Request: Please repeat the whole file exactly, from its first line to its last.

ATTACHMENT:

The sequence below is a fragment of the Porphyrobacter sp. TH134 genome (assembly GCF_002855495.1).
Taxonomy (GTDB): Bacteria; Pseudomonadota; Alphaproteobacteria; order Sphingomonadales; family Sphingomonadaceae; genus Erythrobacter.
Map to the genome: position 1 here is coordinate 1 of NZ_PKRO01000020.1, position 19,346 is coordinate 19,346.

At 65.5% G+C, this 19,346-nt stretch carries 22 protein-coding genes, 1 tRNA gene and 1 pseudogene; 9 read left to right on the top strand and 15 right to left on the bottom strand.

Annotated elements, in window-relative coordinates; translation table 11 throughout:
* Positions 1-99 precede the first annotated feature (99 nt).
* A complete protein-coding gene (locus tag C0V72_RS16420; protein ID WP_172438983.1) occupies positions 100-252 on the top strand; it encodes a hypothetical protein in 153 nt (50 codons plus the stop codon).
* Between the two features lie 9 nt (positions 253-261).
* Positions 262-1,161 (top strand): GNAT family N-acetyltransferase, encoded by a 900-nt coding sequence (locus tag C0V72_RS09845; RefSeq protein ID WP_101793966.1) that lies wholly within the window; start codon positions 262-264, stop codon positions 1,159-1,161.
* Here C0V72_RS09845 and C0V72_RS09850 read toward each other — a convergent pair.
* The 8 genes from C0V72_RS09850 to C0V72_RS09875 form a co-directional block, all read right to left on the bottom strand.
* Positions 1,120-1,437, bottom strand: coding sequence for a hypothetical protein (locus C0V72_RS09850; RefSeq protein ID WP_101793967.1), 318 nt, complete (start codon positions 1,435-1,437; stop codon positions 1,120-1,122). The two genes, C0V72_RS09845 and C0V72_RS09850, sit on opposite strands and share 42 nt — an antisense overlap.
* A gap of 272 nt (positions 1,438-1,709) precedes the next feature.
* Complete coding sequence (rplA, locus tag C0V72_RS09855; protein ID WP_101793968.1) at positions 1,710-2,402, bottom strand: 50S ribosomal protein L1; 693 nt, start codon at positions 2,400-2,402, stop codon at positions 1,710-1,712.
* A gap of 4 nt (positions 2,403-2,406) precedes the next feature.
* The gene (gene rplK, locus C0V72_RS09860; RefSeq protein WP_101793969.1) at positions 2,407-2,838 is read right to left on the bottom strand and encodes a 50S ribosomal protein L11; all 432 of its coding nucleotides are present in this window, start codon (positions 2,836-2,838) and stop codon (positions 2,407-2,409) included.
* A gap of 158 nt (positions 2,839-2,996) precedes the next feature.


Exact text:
The sequence below is a fragment of the Porphyrobacter sp. TH134 genome (assembly GCF_002855495.1).
Taxonomy (GTDB): Bacteria; Pseudomonadota; Alphaproteobacteria; order Sphingomonadales; family Sphingomonadaceae; genus Erythrobacter.
Map to the genome: position 1 here is coordinate 1 of NZ_PKRO01000020.1, position 19,346 is coordinate 19,346.

At 65.5% G+C, this 19,346-nt stretch carries 22 protein-coding genes, 1 tRNA gene and 1 pseudogene; 9 read left to right on the top strand and 15 right to left on the bottom strand.

Annotated elements, in window-relative coordinates; translation table 11 throughout:
* Positions 1-99 precede the first annotated feature (99 nt).
* A complete protein-coding gene (locus tag C0V72_RS16420; protein ID WP_172438983.1) occupies positions 100-252 on the top strand; it encodes a hypothetical protein in 153 nt (50 codons plus the stop codon).
* Between the two features lie 9 nt (positions 253-261).
* Positions 262-1,161 (top strand): GNAT family N-acetyltransferase, encoded by a 900-nt coding sequence (locus tag C0V72_RS09845; RefSeq protein ID WP_101793966.1) that lies wholly within the window; start codon positions 262-264, stop codon positions 1,159-1,161.
* Here C0V72_RS09845 and C0V72_RS09850 read toward each other — a convergent pair.
* The 8 genes from C0V72_RS09850 to C0V72_RS09875 form a co-directional block, all read right to left on the bottom strand.
* Positions 1,120-1,437, bottom strand: coding sequence for a hypothetical protein (locus C0V72_RS09850; RefSeq protein ID WP_101793967.1), 318 nt, complete (start codon positions 1,435-1,437; stop codon positions 1,120-1,122). The two genes, C0V72_RS09845 and C0V72_RS09850, sit on opposite strands and share 42 nt — an antisense overlap.
* A gap of 272 nt (positions 1,438-1,709) precedes the next feature.
* Complete coding sequence (rplA, locus tag C0V72_RS09855; protein ID WP_101793968.1) at positions 1,710-2,402, bottom strand: 50S ribosomal protein L1; 693 nt, start codon at positions 2,400-2,402, stop codon at positions 1,710-1,712.
* A gap of 4 nt (positions 2,403-2,406) precedes the next feature.
* The gene (gene rplK, locus C0V72_RS09860; RefSeq protein WP_101793969.1) at positions 2,407-2,838 is read right to left on the bottom strand and encodes a 50S ribosomal protein L11; all 432 of its coding nucleotides are present in this window, start codon (positions 2,836-2,838) and stop codon (positions 2,407-2,409) included.
* A gap of 158 nt (positions 2,839-2,996) precedes the next feature.